With it being Western month here at Sound on Sight, it only felt right to talk about Nick Cave’s contribution to the world of cinema. Best known for his work as front man of the Bad Seeds; Nick Cave is also an author, composer, occasional film actor and a screenwriter with an fascination for full-on violence.
With lyrics obsessing on such themes as death, violence and love it’s only natural Cave has written screenplays as in his own words it is “the most effective way of dealing with that particular subject”.
Directed by: John Hillcoat
Written by: Nick Cave
2005, Australia/United Kingdom
Set in the Australian outback in the 1880s, The Proposition is a bloody and stylish Aussie western.
The film has a simple but extremely well executed plot. Intent on taming Australia, British lawman Captain Stanley (Ray Winstone) captures two of the four infamous Burns brothers, Charlie (Guy Pearce) and Mike. Their gang is held responsible for a chain of horrific events including raping a pregnant woman and murdering the whole Hopkins family. With the eldest brother and the ringleader mastermind still on the loose, Captain Stanley is left no choice but to proposition Charlie. He gives him nine days to kill his older brother, or else they’ll execute his younger brother.
Rich with heat, fear, violence, and intensely uncompromising lead performances, The Proposition makes for a fantastic cinematic experience. After a calm title sequence, there is a complete juxtaposition when the film opens up with a fast-paced gunfight packed with elements that Western fans love. Immediately after, we see the captured Burns brothers with a stern Captain Stanley sitting opposite them asking “Do I need to introduce myself?”, with a somewhat confident reply it’s clear to see tension is high and things aren’t going to run smoothly.
When Winstone utters the words “I wish to present you with a proposition” there is a beautifully constructed sequence that follows consisting shots of the characters in action, breathtaking landscapes with an intense voiceover accompanying it.
We see Charlie arrive at the scene of the crime; there is a shot of two graves in sync with Captain Stanley stating, “What happened at the Hopkins place was unforgivable” complete with the stunning soundtrack provided by Nick Cave and Warren Ellis, the tone for the rest of the film is set. The harshness of the outback and the suffering of humanity are captured so well through imagery and this hauntingly beautiful soundtrack. Bleak feels like too weak of a word to describe it.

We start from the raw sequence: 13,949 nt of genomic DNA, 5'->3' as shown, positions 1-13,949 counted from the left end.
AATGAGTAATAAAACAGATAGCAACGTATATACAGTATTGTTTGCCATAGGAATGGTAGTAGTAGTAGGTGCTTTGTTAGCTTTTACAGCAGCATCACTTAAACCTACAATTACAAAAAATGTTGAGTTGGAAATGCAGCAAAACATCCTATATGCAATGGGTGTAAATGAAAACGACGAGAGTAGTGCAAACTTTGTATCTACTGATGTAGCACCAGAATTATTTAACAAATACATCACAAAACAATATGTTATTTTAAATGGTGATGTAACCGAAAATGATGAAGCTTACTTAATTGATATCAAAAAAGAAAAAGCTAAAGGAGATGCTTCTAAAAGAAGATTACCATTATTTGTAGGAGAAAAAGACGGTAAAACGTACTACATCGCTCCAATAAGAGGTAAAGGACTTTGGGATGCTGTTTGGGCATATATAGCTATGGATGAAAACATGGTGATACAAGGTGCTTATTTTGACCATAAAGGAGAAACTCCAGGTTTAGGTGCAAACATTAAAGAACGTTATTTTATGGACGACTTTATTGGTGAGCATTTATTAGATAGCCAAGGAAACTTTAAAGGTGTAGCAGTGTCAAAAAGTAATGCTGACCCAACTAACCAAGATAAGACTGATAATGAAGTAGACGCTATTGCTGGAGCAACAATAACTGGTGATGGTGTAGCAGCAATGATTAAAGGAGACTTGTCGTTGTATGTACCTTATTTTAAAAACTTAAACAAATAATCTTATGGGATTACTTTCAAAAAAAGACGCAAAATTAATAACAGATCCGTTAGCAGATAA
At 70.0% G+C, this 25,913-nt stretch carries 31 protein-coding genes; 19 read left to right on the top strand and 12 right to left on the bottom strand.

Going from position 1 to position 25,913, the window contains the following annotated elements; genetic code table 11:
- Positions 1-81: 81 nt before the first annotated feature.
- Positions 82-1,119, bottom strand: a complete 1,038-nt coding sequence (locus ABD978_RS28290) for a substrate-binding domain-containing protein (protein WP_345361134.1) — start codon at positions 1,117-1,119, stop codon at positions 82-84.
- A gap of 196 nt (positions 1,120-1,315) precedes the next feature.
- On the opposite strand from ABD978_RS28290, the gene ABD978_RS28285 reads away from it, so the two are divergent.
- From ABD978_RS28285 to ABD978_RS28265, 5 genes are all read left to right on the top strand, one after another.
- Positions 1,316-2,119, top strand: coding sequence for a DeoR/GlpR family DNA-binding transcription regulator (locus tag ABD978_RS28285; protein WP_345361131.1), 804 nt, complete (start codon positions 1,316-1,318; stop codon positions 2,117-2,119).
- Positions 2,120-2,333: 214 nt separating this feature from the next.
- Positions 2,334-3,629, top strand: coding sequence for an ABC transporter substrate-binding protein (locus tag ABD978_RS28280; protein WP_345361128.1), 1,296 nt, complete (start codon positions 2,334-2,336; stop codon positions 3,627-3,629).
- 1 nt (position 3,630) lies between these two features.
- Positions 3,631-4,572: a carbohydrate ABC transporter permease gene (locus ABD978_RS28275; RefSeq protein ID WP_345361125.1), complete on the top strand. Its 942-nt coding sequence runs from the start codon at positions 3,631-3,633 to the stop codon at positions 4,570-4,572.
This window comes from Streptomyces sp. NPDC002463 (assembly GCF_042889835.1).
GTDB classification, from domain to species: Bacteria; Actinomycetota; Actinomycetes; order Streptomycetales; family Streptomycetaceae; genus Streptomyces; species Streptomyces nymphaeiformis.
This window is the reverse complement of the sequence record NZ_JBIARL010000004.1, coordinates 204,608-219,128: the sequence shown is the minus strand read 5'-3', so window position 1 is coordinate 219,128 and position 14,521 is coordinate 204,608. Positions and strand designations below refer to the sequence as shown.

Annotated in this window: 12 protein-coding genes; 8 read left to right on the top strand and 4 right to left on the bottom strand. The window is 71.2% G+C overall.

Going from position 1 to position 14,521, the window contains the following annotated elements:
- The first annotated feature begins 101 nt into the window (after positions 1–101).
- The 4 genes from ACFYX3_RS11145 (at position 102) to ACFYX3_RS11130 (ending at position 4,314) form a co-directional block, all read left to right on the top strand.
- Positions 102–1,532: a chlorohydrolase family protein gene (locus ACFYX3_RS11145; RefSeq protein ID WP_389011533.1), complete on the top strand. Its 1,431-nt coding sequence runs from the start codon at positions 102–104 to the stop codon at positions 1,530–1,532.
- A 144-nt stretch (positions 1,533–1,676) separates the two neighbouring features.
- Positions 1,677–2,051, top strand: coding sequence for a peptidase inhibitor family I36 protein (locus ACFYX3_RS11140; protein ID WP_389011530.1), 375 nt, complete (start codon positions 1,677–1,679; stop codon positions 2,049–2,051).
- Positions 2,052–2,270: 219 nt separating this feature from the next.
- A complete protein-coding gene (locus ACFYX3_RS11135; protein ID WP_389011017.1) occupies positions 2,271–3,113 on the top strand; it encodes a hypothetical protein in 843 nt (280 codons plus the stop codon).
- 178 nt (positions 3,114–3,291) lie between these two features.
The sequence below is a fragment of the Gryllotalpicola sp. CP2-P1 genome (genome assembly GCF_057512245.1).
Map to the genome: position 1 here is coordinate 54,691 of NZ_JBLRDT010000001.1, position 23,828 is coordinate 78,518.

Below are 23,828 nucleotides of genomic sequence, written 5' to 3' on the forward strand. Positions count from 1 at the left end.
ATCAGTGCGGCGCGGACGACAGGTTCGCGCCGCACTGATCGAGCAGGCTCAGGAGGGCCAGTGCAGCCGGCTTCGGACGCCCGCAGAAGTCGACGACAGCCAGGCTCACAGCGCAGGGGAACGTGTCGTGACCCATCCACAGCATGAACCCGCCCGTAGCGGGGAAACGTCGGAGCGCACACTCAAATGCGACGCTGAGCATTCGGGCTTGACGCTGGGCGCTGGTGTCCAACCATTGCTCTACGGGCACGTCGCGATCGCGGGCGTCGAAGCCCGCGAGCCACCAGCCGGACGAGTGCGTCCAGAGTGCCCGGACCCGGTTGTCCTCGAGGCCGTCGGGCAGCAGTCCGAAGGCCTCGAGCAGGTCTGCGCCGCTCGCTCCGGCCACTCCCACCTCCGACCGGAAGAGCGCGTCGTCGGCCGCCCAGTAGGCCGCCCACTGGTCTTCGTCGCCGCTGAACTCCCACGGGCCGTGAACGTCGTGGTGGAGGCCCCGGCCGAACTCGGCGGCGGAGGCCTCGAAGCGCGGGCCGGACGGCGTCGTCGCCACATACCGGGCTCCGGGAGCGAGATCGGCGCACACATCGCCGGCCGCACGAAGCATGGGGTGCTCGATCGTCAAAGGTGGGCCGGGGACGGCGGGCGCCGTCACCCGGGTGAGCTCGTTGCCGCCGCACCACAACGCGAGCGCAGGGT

Like every good Western film, The Proposition is truly gripping throughout. Cave’s attempt at taking the origins of the western genre and placing them in an Australian outback is more than successful. Much like his songwriting there is a certain flow to his script and a sense that tragedy is inevitable. Pearce, in particular depicts the internal struggle of a man very well. The moral of the film, if you like, is chaos. Nothing is certain and sometimes the good guys lose. The film is a strong, emotionally charged piece of cinema.
The violence works in a way that connects the audience with the feelings and thoughts of the characters and conveys the mood of the era perfectly. The soundtrack is rich with strong poetry, a medium that director John Hillcoat and Nick Cave bonded over. Together the two of them do violence well and it should be noted this wasn’t their first or last collaboration together.
When Ghosts… of the Civil Dead surfaced, it was clear that this was going to be an ongoing partnership and their most recent collaboration is last year’s gangster film Lawless. Based on novel “The Wettest County in the World”, the screenplay for Lawless is similar to The Proposition as it is ripe with intense dialogue and full-on violence. Both are brutal explorations of masculinity and power. Focusing on the determination of men in an unfair, cruel world, Lawless is arguably a transposed Western. As Forrest says: “it’s not the violence that sets a man apart, it’s the distance he’s prepared to go.”
When it comes to Nick Cave’s writing it’s not a matter of if violence will happen, it’s when.